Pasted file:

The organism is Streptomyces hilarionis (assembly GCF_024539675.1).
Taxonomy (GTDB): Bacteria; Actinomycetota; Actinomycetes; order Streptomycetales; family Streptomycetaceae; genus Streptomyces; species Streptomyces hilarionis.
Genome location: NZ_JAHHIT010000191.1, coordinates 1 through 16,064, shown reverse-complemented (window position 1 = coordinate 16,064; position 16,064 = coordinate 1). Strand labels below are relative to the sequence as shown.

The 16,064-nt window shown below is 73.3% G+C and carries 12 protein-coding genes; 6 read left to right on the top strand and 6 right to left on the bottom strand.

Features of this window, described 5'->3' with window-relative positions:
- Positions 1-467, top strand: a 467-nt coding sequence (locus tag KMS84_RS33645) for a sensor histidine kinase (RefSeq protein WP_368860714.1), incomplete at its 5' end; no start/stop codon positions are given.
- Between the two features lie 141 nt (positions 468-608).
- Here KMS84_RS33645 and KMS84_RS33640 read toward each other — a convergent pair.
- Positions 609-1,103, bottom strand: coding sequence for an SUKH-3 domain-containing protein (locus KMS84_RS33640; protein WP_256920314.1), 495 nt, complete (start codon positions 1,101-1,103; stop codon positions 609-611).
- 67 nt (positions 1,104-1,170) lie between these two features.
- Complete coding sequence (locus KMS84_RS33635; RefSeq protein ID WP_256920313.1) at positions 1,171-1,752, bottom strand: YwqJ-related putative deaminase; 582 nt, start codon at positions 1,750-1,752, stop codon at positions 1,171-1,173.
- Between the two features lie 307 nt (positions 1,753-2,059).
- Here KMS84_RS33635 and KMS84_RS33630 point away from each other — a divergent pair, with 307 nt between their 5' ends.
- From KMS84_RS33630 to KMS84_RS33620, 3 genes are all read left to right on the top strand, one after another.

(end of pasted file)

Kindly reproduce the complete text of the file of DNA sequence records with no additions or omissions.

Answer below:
The organism is Streptomyces hilarionis (assembly GCF_024539675.1).
Taxonomy (GTDB): Bacteria; Actinomycetota; Actinomycetes; order Streptomycetales; family Streptomycetaceae; genus Streptomyces; species Streptomyces hilarionis.
Genome location: NZ_JAHHIT010000191.1, coordinates 1 through 16,064, shown reverse-complemented (window position 1 = coordinate 16,064; position 16,064 = coordinate 1). Strand labels below are relative to the sequence as shown.

The 16,064-nt window shown below is 73.3% G+C and carries 12 protein-coding genes; 6 read left to right on the top strand and 6 right to left on the bottom strand.

Features of this window, described 5'->3' with window-relative positions:
- Positions 1-467, top strand: a 467-nt coding sequence (locus tag KMS84_RS33645) for a sensor histidine kinase (RefSeq protein WP_368860714.1), incomplete at its 5' end; no start/stop codon positions are given.
- Between the two features lie 141 nt (positions 468-608).
- Here KMS84_RS33645 and KMS84_RS33640 read toward each other — a convergent pair.
- Positions 609-1,103, bottom strand: coding sequence for an SUKH-3 domain-containing protein (locus KMS84_RS33640; protein WP_256920314.1), 495 nt, complete (start codon positions 1,101-1,103; stop codon positions 609-611).
- 67 nt (positions 1,104-1,170) lie between these two features.
- Complete coding sequence (locus KMS84_RS33635; RefSeq protein ID WP_256920313.1) at positions 1,171-1,752, bottom strand: YwqJ-related putative deaminase; 582 nt, start codon at positions 1,750-1,752, stop codon at positions 1,171-1,173.
- Between the two features lie 307 nt (positions 1,753-2,059).
- Here KMS84_RS33635 and KMS84_RS33630 point away from each other — a divergent pair, with 307 nt between their 5' ends.
- From KMS84_RS33630 to KMS84_RS33620, 3 genes are all read left to right on the top strand, one after another.